MOORHEAD — Whether you're going "Ten Rounds With Jose Cuervo" or enjoying another "Tequila Sunrise," there is no shortage of references to the straight shootin' drink often served with a sprinkle of salt and a slice of lime.

But there is so much more to the smoky-sweet liquor than making your clothes fall off — something Justin Blanford, sommelier and manager of 99 Bottles in Moorhead, is trying to show through his classes on tequila.

While the liquor may bring about bouts of, well, amnesia to some, the history of tequila goes back quite a ways.

"Using agave to make alcohol goes back pretty far in Mexico," Blanford says. "They make what is called pulque, which is a beer made from the agave fruit, a traditional drink in the area. Then the Spaniards and the Dutch came over in the 1500s. When they ran out of brandy, they turned to distilling agave into tequila."

Currently, more than 100 distilleries make over 900 brands of tequila in Mexico, which, by law, is the only country allowed to distill, create and bottle tequila.

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What is tequila?

A sample of tequila is photographed at 99 Bottles in Moorhead on Wednesday, Oct. 2. Tequila is protected as a Mexican designation of origin in dozens of countries, including the United States. Ann Arbor Miller / The Forum
A sample of tequila is photographed at 99 Bottles in Moorhead on Wednesday, Oct. 2. Tequila is protected as a Mexican designation of origin in dozens of countries, including the United States. Ann Arbor Miller / The Forum

"Tequila is a really interesting thing," Blanford says. "The process of how it's made is definitely worth knowing."

Blanford says there are more than 150 species of agave. However, by law, tequila can only be made with one type of the plant: Blue Weber Agave. The other 149 species can be used to create mezcal, a distilled spirit made from the agave plant that tends to taste a bit sweeter than tequila.

After the jimadores, or Mexican farmers who harvest the blue weber agave plants, do their work, they cut the raw fruit to prepare it to be roasted or steamed.

"Steaming is a newer process," Blanford says. "It yields more product, the so called diffusers. A lot of major brands, like Patron, use diffusers because they can get more product. But it doesn't taste as good as an enclave, which uses direct fire as a heat source."

Once the agave is cooked, it is put in a shredder or puller to pull the fibers. The fibers are then laid out on a stone wheel where they are crushed to extract the juice, or nectar. The nectar is then created into a beer, or pulque, then distilled into tequila.

"It's the same way whiskey is made from beer," he says. "You're doing the same thing, you're distilling an agave beer instead of a grain beer."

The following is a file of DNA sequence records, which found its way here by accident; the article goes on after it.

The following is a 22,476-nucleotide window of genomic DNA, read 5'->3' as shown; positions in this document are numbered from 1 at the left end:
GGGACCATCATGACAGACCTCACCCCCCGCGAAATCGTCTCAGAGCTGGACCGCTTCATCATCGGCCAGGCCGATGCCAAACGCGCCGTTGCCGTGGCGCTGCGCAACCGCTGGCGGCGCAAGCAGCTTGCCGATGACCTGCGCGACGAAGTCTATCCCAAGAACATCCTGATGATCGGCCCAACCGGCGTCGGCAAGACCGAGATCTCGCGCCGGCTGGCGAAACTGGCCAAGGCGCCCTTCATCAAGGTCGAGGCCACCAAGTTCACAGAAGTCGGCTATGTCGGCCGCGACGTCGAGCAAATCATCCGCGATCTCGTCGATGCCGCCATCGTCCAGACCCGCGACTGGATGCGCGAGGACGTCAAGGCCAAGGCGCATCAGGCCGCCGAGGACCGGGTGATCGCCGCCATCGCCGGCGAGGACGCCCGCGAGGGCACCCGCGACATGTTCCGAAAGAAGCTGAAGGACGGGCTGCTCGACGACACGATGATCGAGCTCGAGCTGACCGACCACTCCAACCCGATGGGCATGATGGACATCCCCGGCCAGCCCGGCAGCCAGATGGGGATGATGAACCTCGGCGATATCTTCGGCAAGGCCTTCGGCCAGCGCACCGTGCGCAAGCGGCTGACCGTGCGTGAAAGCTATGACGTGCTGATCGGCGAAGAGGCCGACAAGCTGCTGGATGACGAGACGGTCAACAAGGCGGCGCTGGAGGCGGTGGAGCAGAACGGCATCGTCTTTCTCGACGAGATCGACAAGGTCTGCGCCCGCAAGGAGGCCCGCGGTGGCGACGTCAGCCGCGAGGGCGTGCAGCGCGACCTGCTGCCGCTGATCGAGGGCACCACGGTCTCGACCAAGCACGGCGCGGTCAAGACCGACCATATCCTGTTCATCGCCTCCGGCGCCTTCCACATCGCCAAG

Types of tequila

For consumers interested in taking their tequila experience up a notch or two, certified sommelier Justin Blanford recommends purchasing tequila labeled more than 50 percent de agave. The higher the percentage, the better, he says. Ann Arbor Miller / The Forum
For consumers interested in taking their tequila experience up a notch or two, certified sommelier Justin Blanford recommends purchasing tequila labeled more than 50 percent de agave. The higher the percentage, the better, he says. Ann Arbor Miller / The Forum

Once it's distilled, the tequila is put into barrels to rest before being bottled — much like whiskey.

Barrel-aging tequila is not a new development, but Blanford says its popularity has been booming. Tequila is divided into four main categories in regards to barrel aging: blanco, reposado, anejo and xtra anejo.

Blanco tequila is rested in either concrete or steel for three months or less, and is considered by enthusiasts to be the superior option as it best represents the agave fruit.

"(The blanco) is entered into a barrel if it's going to become reposado, anejo or xtra anejo," Blanford says. "That's essentially it. The type of yeast you use, your distillation method, how fast or slow you ferment to make the pulque — these can all have an effect on the taste."

There are also two distinct styles of the beverage. Highland is tequila made from blue agave grown in clay soil and warmer climates and generally carries sweeter, fruitier notes, while lowland tequila boasts more earthy, peppery and herbaceous notes, thanks to the volcanic soil and less intense heat.

Tequila education classes

Certified sommelier and store manager Justin Blanford is photographed with an assortment of tequila at 99 Bottles in Moorhead on Wednesday, Oct. 2. Ann Arbor Miller / The Forum
Certified sommelier and store manager Justin Blanford is photographed with an assortment of tequila at 99 Bottles in Moorhead on Wednesday, Oct. 2. Ann Arbor Miller / The Forum

While the most common way many drink tequila involves a shot glass, some salt and a lime, tequila is meant to be sipped, usually neat.

"I think what people need to understand is that it's an incredibly complex spirit, comparable to whiskey," says Blanford. "It's a very different product, but its complexities, intricacies, terroir, everything — if you're interested in whiskeys, tequila can offer you the same experience in a different package."

In addition to the variety of products offered at 99 Bottles, Blanford hosts various classes centered around the many unique spirits of the world. Unfortunately, his tequila class scheduled for Saturday, Oct. 12, is sold out. However, those interested are invited to check out the 99 Bottles Facebook page at facebook.com/99BottlesMHD for upcoming events.